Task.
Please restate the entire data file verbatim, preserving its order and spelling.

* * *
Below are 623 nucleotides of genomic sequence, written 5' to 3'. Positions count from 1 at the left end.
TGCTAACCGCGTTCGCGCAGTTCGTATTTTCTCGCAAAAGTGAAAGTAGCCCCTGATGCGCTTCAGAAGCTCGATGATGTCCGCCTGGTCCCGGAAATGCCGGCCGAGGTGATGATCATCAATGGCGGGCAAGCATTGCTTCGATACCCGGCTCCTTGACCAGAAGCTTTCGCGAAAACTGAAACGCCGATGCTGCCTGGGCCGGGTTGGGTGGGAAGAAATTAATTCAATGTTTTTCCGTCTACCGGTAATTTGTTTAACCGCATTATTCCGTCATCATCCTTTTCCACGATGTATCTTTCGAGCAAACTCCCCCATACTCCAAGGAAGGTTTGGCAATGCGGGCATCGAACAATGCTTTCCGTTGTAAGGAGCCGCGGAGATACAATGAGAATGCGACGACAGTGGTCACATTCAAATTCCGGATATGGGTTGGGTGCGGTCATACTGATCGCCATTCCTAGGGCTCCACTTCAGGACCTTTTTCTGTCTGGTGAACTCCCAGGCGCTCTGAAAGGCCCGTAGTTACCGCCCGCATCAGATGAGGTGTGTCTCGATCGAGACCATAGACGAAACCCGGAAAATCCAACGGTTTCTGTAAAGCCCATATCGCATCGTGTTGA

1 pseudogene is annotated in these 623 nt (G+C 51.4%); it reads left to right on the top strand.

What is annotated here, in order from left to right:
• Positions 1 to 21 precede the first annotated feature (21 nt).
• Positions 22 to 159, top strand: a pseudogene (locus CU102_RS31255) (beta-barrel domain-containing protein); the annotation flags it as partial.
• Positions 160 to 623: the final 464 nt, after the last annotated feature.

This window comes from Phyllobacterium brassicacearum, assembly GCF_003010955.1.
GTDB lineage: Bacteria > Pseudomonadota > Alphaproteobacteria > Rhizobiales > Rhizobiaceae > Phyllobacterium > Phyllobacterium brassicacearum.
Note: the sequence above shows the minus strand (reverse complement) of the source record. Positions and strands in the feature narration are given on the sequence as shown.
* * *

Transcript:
Below are 623 nucleotides of genomic sequence, written 5' to 3'. Positions count from 1 at the left end.
TGCTAACCGCGTTCGCGCAGTTCGTATTTTCTCGCAAAAGTGAAAGTAGCCCCTGATGCGCTTCAGAAGCTCGATGATGTCCGCCTGGTCCCGGAAATGCCGGCCGAGGTGATGATCATCAATGGCGGGCAAGCATTGCTTCGATACCCGGCTCCTTGACCAGAAGCTTTCGCGAAAACTGAAACGCCGATGCTGCCTGGGCCGGGTTGGGTGGGAAGAAATTAATTCAATGTTTTTCCGTCTACCGGTAATTTGTTTAACCGCATTATTCCGTCATCATCCTTTTCCACGATGTATCTTTCGAGCAAACTCCCCCATACTCCAAGGAAGGTTTGGCAATGCGGGCATCGAACAATGCTTTCCGTTGTAAGGAGCCGCGGAGATACAATGAGAATGCGACGACAGTGGTCACATTCAAATTCCGGATATGGGTTGGGTGCGGTCATACTGATCGCCATTCCTAGGGCTCCACTTCAGGACCTTTTTCTGTCTGGTGAACTCCCAGGCGCTCTGAAAGGCCCGTAGTTACCGCCCGCATCAGATGAGGTGTGTCTCGATCGAGACCATAGACGAAACCCGGAAAATCCAACGGTTTCTGTAAAGCCCATATCGCATCGTGTTGA

1 pseudogene is annotated in these 623 nt (G+C 51.4%); it reads left to right on the top strand.

What is annotated here, in order from left to right:
• Positions 1 to 21 precede the first annotated feature (21 nt).
• Positions 22 to 159, top strand: a pseudogene (locus CU102_RS31255) (beta-barrel domain-containing protein); the annotation flags it as partial.
• Positions 160 to 623: the final 464 nt, after the last annotated feature.

This window comes from Phyllobacterium brassicacearum, assembly GCF_003010955.1.
GTDB lineage: Bacteria > Pseudomonadota > Alphaproteobacteria > Rhizobiales > Rhizobiaceae > Phyllobacterium > Phyllobacterium brassicacearum.
Note: the sequence above shows the minus strand (reverse complement) of the source record. Positions and strands in the feature narration are given on the sequence as shown.